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Piedmont birding

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Birds’ mating season breeds territorial behavior

By Taylor Piephoff
Taylor Piephoff
Taylor Piephoff writes on birding in the Piedmont.
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- Courtesy of Ron and Joyce Purtell
A territorial northern mockingbird attacks its reflection in a window.

March brings a marked increase in nesting preparation and bird movement. Many species are already moving through on their way north, while others may already be on nests. Readers’ reports reflect this, so I thought I would relay to everyone the newest developments.

With the breeding season comes an increase in territorial behaviors. A common behavior for birds is attacking their own reflections in windows and car mirrors. The aggressive bird thinks it is seeing an intruder in its territory. They can make a real mess because part of the strategy to drive off the intruder involves defecating on it. Talk about fighting dirty. But it does mean there is a nest nearby, or soon will be, so your habitat is preferable. The species that most commonly exhibit this are northern mockingbirds, northern cardinals, eastern towhees, and eastern bluebirds.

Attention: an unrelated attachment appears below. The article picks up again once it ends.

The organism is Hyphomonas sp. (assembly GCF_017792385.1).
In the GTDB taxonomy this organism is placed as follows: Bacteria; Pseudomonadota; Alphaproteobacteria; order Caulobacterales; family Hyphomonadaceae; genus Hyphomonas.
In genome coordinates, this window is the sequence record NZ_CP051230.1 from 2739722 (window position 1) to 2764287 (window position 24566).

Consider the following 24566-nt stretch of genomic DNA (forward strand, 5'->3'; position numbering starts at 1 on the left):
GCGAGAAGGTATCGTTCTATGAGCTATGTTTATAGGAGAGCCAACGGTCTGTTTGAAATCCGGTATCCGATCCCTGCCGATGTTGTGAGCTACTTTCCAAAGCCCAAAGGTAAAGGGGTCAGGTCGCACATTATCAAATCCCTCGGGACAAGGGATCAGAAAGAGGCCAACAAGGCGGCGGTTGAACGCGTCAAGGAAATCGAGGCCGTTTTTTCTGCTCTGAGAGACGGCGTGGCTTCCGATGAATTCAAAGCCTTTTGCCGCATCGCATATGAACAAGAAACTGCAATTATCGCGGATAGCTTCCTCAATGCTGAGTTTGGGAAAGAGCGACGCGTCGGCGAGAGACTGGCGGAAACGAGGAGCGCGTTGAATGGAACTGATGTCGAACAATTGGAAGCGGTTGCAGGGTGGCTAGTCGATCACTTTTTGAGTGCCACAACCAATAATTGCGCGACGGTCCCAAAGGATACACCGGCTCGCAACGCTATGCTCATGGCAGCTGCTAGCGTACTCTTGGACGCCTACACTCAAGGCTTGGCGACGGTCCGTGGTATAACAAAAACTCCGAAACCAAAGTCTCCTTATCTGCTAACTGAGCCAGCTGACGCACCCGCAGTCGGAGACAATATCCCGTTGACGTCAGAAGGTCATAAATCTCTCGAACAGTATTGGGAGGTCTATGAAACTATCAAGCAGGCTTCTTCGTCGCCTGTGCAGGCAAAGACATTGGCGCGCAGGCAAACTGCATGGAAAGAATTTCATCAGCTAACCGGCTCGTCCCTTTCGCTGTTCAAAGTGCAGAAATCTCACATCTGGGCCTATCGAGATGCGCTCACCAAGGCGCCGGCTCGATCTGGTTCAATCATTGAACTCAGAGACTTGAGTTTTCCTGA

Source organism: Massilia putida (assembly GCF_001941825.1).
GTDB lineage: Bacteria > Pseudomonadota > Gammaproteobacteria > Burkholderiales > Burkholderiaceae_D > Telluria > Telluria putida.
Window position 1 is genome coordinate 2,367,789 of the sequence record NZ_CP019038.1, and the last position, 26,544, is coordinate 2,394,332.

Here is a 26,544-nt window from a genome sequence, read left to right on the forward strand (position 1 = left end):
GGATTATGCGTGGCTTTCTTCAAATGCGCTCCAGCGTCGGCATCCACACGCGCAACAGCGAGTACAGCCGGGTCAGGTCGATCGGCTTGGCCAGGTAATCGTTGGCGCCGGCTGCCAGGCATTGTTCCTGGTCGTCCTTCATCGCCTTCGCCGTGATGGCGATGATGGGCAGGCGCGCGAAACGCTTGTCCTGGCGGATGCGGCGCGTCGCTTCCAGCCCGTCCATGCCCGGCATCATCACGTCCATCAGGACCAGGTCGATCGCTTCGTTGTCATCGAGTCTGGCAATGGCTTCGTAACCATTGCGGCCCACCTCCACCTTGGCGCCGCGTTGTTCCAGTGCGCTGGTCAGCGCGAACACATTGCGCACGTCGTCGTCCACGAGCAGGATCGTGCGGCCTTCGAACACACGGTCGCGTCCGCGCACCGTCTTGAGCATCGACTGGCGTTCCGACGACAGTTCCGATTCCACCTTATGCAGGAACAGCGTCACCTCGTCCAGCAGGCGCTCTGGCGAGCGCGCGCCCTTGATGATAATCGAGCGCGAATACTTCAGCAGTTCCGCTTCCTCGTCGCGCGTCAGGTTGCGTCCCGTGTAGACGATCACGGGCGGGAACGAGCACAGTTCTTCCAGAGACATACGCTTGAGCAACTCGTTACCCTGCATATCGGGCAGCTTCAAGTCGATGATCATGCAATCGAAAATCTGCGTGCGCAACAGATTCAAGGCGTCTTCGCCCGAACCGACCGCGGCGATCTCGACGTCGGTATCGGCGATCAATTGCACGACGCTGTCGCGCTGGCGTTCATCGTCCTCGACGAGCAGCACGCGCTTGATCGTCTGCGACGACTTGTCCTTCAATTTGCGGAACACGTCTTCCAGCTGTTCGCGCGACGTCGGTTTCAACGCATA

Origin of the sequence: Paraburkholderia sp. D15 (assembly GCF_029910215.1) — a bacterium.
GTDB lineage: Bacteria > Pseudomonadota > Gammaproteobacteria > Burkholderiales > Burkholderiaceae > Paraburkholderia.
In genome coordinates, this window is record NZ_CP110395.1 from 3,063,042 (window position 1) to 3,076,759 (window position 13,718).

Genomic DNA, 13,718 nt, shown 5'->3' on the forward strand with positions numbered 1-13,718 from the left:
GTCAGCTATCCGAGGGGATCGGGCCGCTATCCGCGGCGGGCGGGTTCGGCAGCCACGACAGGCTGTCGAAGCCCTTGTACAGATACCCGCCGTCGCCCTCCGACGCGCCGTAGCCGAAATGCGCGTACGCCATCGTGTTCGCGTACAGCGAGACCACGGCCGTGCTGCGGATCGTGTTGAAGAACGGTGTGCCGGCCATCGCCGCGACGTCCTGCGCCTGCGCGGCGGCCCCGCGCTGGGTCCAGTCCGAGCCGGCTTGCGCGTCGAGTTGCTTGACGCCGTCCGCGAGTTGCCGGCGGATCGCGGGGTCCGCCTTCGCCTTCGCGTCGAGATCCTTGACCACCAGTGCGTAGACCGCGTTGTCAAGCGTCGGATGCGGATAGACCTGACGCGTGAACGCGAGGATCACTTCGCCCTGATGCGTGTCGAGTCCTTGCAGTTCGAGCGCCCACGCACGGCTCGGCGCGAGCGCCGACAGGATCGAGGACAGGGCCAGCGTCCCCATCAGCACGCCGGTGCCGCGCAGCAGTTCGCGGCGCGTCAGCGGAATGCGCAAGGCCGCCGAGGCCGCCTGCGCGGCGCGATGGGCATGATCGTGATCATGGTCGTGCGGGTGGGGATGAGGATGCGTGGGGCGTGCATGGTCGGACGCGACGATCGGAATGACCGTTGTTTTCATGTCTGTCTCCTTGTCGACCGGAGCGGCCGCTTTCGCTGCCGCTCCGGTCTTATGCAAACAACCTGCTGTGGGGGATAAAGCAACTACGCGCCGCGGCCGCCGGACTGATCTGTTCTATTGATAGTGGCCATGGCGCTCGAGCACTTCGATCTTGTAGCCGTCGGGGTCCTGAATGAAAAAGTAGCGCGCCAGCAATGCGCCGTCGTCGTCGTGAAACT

I receive many questions about bully northern mockingbirds. These birds are very territorial and often will attempt to dominate feeders, chasing away the other birds. Unfortunately, there is not an effective means of discouraging the mocker without discouraging other birds, too. Perhaps spreading the feeders around the yard will give the other birds a better chance. The mockingbird can’t defend all the feeders all the time. Mockingbirds won’t eat seeds but do like suet dough. If you offer this, maybe removing it from the menu can help.

If you feed birds, you may notice an influx of black birds patronizing for the next few weeks. Most of these birds are red-winged blackbirds heading back north. Look for a cream-colored stripe on the shoulder of the darkest birds, the males. The paler, striped birds are the females. First-year males may be in a combination plumage as they molt into adult plumage during their journey.

You may see some brown-headed cowbirds, too. The females are plain gray-brown. The males are a bit more distinctive, with a shiny black body and a brown head.

Each week should bring something new in bird arrivals or behaviors. Let me know what you are seeing.

Taylor Piephoff is a local naturalist with an interest in the birds and wildlife of the southern Piedmont: PiephoffT@aol.com.
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